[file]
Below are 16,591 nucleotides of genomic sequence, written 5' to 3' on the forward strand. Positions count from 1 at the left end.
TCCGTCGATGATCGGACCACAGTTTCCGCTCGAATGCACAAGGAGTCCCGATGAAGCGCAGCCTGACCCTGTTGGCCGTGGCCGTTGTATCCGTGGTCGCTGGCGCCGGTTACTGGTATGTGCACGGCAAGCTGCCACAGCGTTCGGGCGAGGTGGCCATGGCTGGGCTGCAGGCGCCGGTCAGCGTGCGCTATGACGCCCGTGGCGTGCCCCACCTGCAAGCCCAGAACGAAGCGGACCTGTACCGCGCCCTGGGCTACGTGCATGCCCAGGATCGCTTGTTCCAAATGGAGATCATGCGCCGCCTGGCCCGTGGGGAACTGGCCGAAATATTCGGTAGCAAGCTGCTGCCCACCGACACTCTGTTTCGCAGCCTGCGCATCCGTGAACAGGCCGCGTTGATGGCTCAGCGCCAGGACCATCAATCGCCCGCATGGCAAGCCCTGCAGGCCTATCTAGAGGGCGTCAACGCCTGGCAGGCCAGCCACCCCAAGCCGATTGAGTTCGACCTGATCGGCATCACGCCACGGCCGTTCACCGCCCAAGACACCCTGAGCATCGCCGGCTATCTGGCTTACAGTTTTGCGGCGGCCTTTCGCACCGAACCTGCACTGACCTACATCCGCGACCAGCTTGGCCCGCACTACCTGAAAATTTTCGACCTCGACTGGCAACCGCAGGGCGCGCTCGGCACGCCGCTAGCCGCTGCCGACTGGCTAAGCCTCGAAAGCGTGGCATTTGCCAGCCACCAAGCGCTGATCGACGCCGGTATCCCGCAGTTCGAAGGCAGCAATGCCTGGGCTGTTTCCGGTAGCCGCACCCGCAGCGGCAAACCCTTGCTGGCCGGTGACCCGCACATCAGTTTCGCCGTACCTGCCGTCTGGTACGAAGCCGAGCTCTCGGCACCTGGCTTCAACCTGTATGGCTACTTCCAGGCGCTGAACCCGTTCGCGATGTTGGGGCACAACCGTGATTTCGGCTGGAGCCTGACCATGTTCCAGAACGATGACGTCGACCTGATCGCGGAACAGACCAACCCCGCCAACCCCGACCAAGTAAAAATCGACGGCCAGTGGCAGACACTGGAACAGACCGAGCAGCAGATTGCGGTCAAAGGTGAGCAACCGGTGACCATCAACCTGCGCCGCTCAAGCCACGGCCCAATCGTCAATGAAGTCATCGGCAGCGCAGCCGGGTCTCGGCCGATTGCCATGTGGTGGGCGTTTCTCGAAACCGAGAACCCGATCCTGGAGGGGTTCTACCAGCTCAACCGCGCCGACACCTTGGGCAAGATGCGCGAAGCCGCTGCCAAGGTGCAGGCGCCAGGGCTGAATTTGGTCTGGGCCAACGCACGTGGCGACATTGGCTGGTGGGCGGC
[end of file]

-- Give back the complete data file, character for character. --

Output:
Below are 16,591 nucleotides of genomic sequence, written 5' to 3' on the forward strand. Positions count from 1 at the left end.
TCCGTCGATGATCGGACCACAGTTTCCGCTCGAATGCACAAGGAGTCCCGATGAAGCGCAGCCTGACCCTGTTGGCCGTGGCCGTTGTATCCGTGGTCGCTGGCGCCGGTTACTGGTATGTGCACGGCAAGCTGCCACAGCGTTCGGGCGAGGTGGCCATGGCTGGGCTGCAGGCGCCGGTCAGCGTGCGCTATGACGCCCGTGGCGTGCCCCACCTGCAAGCCCAGAACGAAGCGGACCTGTACCGCGCCCTGGGCTACGTGCATGCCCAGGATCGCTTGTTCCAAATGGAGATCATGCGCCGCCTGGCCCGTGGGGAACTGGCCGAAATATTCGGTAGCAAGCTGCTGCCCACCGACACTCTGTTTCGCAGCCTGCGCATCCGTGAACAGGCCGCGTTGATGGCTCAGCGCCAGGACCATCAATCGCCCGCATGGCAAGCCCTGCAGGCCTATCTAGAGGGCGTCAACGCCTGGCAGGCCAGCCACCCCAAGCCGATTGAGTTCGACCTGATCGGCATCACGCCACGGCCGTTCACCGCCCAAGACACCCTGAGCATCGCCGGCTATCTGGCTTACAGTTTTGCGGCGGCCTTTCGCACCGAACCTGCACTGACCTACATCCGCGACCAGCTTGGCCCGCACTACCTGAAAATTTTCGACCTCGACTGGCAACCGCAGGGCGCGCTCGGCACGCCGCTAGCCGCTGCCGACTGGCTAAGCCTCGAAAGCGTGGCATTTGCCAGCCACCAAGCGCTGATCGACGCCGGTATCCCGCAGTTCGAAGGCAGCAATGCCTGGGCTGTTTCCGGTAGCCGCACCCGCAGCGGCAAACCCTTGCTGGCCGGTGACCCGCACATCAGTTTCGCCGTACCTGCCGTCTGGTACGAAGCCGAGCTCTCGGCACCTGGCTTCAACCTGTATGGCTACTTCCAGGCGCTGAACCCGTTCGCGATGTTGGGGCACAACCGTGATTTCGGCTGGAGCCTGACCATGTTCCAGAACGATGACGTCGACCTGATCGCGGAACAGACCAACCCCGCCAACCCCGACCAAGTAAAAATCGACGGCCAGTGGCAGACACTGGAACAGACCGAGCAGCAGATTGCGGTCAAAGGTGAGCAACCGGTGACCATCAACCTGCGCCGCTCAAGCCACGGCCCAATCGTCAATGAAGTCATCGGCAGCGCAGCCGGGTCTCGGCCGATTGCCATGTGGTGGGCGTTTCTCGAAACCGAGAACCCGATCCTGGAGGGGTTCTACCAGCTCAACCGCGCCGACACCTTGGGCAAGATGCGCGAAGCCGCTGCCAAGGTGCAGGCGCCAGGGCTGAATTTGGTCTGGGCCAACGCACGTGGCGACATTGGCTGGTGGGCGGC